Here are the video files (Chrome, Firefox and Opera only, for Ogg, Safari and Chrome for H.264)
The tests presented below are in two parts. The tests on top are with the latest Thusnelda 1.1 build; below with the previous codec. Thanks to Andraz for pointing out the codec update.
The goal of the exercise was to compare the quality of Ogg Theora with H.264 using two test files — one SD, the other HD – that I’ve used over the years to compare codecs. I encoded to my standard parameters, which are:
I know that mpeg2theora comes with multiple post processing filters that I didn’t try because that can turn hours of testing into weeks. If anyone has any good input on which switches produce the best results I’ll be glad to give them a try. Just let me know in the comments below.
Here are the files as they sit on my server to verify the file sizes and bitrates. I try to get the file sizes within about 5-10%.
The files aren’t protected in any way, so after viewing them, you should be able to save them to your own systems.
The Files – Thusnelda 1.1:
Click the links below to view the encoded test files, which will open in a separate browser window, facilitating a side by side comparison. The OGG clips are playing in Firefox but not Chrome; if someone can look at the HTML and figure out why, please let me know. Both Safari and Chrome play the HTML files, but not Firefox which doesn’t support H.264 within HTML5. IE won’t play any of these.
This is the second set of Ogg test files; the initial files are below:
I’ll let the videos and still images speak for themselves. Note that I did use two different encoding tools, the Xiph QuickTime encoder for the encodes below, and ffmpeg2theora for the most recent encodes. As before, click each image to view it in full screen.
Still Image Comparisons
Original Ogg Comparisons
These comparisons used the pre-Thusnelda 1.1 codec are are superceded by the findings above.
I understand that there’s code that would play the videos in more browsers (and fall back to Flash for the H.264 files). I’ll do better next time.
Still Image Samples
Here are some sample images grabbed from the clips, beginning with SD comparisons. I’ll start with a low motion scene, then move to higher motion. In all instances, click the photo to view the original in a separate window. In the SD comparisons, I created three files, two at 468 kbps as described above, the other OGG file at 1 mbps, more than double the data rate of the H.264 file. In the first low motion sequence, all the images look pretty good, and Ogg is competitive even at 468 kbps.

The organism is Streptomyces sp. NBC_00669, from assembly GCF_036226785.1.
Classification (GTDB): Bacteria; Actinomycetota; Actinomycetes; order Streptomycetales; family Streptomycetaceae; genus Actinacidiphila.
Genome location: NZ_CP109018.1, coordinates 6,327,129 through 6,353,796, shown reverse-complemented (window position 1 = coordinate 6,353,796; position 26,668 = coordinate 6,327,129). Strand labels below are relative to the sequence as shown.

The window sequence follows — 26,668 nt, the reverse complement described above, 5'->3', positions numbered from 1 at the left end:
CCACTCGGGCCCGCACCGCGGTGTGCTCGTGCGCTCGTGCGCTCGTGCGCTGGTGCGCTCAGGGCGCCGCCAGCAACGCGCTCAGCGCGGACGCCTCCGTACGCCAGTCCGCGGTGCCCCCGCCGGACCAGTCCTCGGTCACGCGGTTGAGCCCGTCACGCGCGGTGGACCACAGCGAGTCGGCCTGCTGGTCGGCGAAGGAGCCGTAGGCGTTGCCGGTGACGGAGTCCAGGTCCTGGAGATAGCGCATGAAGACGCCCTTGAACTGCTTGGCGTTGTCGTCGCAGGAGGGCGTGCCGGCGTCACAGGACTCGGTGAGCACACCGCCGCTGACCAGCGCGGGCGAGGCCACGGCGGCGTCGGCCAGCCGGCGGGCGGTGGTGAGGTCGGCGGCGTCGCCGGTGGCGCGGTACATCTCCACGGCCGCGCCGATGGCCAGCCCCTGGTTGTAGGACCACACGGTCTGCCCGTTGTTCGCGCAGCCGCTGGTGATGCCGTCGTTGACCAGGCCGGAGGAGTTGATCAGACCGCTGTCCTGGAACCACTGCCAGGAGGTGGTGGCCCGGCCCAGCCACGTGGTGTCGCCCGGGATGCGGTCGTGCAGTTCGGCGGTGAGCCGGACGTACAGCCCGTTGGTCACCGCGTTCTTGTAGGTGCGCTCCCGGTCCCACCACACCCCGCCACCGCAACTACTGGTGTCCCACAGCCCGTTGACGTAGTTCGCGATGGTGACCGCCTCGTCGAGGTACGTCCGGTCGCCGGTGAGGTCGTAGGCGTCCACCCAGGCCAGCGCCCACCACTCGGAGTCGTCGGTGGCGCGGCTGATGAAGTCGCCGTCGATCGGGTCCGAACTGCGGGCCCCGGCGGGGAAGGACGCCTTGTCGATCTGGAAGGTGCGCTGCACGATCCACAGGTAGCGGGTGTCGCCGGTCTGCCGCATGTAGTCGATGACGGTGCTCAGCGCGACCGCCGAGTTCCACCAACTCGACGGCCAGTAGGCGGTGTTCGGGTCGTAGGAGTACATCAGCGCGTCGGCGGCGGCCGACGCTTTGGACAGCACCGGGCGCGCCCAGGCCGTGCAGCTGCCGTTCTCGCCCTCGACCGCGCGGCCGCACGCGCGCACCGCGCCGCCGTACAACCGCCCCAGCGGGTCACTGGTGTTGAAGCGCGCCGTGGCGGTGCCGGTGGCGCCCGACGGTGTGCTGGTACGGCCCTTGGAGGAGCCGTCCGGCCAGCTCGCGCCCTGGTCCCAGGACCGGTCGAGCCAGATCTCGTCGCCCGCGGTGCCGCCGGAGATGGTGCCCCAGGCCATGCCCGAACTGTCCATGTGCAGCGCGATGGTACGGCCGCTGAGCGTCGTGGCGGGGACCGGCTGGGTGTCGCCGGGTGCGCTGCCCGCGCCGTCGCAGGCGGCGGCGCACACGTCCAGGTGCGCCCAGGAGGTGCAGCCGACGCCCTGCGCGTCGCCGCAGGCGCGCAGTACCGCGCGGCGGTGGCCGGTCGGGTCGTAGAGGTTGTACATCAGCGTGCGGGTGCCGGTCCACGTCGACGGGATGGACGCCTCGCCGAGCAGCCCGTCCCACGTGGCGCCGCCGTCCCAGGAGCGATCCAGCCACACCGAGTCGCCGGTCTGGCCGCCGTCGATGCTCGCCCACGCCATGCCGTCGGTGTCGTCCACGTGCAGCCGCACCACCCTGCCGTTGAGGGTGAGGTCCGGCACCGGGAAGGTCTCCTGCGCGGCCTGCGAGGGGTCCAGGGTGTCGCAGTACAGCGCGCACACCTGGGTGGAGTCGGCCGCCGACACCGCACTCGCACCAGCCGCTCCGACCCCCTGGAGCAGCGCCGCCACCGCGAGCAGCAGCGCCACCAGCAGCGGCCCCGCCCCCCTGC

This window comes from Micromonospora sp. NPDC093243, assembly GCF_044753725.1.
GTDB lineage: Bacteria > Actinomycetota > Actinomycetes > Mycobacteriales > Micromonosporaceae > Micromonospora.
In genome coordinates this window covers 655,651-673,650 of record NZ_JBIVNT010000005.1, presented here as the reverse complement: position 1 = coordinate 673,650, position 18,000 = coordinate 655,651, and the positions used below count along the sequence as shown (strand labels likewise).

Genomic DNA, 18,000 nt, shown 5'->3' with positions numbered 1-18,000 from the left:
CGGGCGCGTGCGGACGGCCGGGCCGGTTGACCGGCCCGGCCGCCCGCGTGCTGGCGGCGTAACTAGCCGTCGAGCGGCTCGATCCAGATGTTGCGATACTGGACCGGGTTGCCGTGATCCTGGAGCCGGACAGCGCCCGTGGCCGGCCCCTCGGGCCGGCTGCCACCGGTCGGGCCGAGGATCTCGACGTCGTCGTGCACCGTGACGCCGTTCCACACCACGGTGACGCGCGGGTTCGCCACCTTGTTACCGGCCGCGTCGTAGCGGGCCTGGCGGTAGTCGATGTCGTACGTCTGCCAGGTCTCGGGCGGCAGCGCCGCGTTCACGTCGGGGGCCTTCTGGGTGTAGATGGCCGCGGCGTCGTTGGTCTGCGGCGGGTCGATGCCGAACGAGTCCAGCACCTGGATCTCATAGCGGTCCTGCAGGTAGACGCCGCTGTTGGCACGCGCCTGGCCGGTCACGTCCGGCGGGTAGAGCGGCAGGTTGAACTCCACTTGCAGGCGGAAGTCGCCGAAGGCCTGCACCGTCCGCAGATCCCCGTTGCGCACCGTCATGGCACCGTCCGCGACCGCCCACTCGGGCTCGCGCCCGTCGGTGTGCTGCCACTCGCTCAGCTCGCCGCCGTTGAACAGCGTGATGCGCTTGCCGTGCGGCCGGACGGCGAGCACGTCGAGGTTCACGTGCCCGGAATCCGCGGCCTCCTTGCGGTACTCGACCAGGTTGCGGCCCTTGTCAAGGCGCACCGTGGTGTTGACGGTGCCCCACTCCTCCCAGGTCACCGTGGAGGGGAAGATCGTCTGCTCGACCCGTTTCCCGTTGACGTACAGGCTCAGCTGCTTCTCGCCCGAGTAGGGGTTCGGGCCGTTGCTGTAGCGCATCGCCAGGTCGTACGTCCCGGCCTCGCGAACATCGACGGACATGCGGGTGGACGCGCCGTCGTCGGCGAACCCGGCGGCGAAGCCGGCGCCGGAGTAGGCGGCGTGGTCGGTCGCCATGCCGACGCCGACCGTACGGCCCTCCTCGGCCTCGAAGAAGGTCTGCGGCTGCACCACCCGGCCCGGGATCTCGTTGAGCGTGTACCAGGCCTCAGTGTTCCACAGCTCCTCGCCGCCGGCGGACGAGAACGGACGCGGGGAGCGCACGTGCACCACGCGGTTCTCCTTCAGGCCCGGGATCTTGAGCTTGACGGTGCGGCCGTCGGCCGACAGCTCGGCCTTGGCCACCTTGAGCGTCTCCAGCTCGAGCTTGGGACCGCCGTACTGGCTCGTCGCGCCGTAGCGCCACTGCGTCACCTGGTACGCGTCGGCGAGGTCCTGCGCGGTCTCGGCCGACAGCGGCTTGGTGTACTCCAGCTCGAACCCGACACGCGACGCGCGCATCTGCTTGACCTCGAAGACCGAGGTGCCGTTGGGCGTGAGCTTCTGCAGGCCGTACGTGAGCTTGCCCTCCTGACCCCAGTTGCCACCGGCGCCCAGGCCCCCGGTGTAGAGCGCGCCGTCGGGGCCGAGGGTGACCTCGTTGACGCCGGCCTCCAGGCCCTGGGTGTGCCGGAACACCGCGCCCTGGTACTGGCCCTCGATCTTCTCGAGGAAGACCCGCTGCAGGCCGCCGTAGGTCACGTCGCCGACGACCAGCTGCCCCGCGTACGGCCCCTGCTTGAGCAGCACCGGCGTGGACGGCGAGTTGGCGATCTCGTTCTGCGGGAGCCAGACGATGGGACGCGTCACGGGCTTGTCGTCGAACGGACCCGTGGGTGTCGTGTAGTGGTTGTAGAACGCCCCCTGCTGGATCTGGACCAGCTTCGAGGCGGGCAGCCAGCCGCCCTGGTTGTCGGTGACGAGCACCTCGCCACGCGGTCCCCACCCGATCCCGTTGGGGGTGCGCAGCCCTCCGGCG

In the second clip, there’s a lot more motion, but the background has little detail. We see that Ogg suffers at the comparable data rate, but that the 1 mbps clip is about the same in quality as the H.264 clip. The H.264 clip has much better color fidelity and clarity, but that could probably be corrected by boosting contrast and saturation before encoding to Ogg format.
The third clip contains both high motion and high detail, a skateboarder coming to rest after a great run, framed against a chain link fence. Here we see that the H.264 clip retains superior detail to even the 1 mbps Ogg clip.
Let’s move to the HD samples. Starting with a low motion sample, you can see that the difference between the two technologies is very minor.
Here’s a higher motion clip, a closeup of a very talented piano player. Fast moving fingers, a noticeable difference in quality.
Here’s a higher motion clip. In this clip, the ballerina (Coppelia, actually) is walking across the stage, so the image pan is pretty significant. Lots of motion, some detail, very noticable difference in quality.
Here’s Beth the ballerina, coming down from a jump. High motion, neither clip looks particularly great, but H.264 is clearly superior.
That’s it for the samples, see the next page for some closing thoughts and considerations.